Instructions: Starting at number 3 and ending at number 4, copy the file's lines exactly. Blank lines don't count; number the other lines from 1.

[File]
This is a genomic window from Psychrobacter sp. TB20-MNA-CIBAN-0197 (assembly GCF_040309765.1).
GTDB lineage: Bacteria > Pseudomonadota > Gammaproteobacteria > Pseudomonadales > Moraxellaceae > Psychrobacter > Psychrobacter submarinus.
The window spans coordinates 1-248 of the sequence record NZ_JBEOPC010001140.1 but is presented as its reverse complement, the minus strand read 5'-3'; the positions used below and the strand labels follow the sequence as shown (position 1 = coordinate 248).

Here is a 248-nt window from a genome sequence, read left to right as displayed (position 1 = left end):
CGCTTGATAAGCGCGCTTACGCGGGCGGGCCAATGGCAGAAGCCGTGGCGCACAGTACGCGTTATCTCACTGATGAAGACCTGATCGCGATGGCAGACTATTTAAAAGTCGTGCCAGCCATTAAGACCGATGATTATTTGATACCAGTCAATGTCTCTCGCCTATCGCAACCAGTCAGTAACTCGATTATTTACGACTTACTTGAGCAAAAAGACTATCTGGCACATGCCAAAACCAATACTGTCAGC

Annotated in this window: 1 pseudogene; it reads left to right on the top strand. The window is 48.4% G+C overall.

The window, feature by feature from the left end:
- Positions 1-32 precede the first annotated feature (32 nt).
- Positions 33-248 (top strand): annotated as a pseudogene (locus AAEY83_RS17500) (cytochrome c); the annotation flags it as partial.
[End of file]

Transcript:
The window spans coordinates 1-248 of the sequence record NZ_JBEOPC010001140.1 but is presented as its reverse complement, the minus strand read 5'-3'; the positions used below and the strand labels follow the sequence as shown (position 1 = coordinate 248).

Here is a 248-nt window from a genome sequence, read left to right as displayed (position 1 = left end):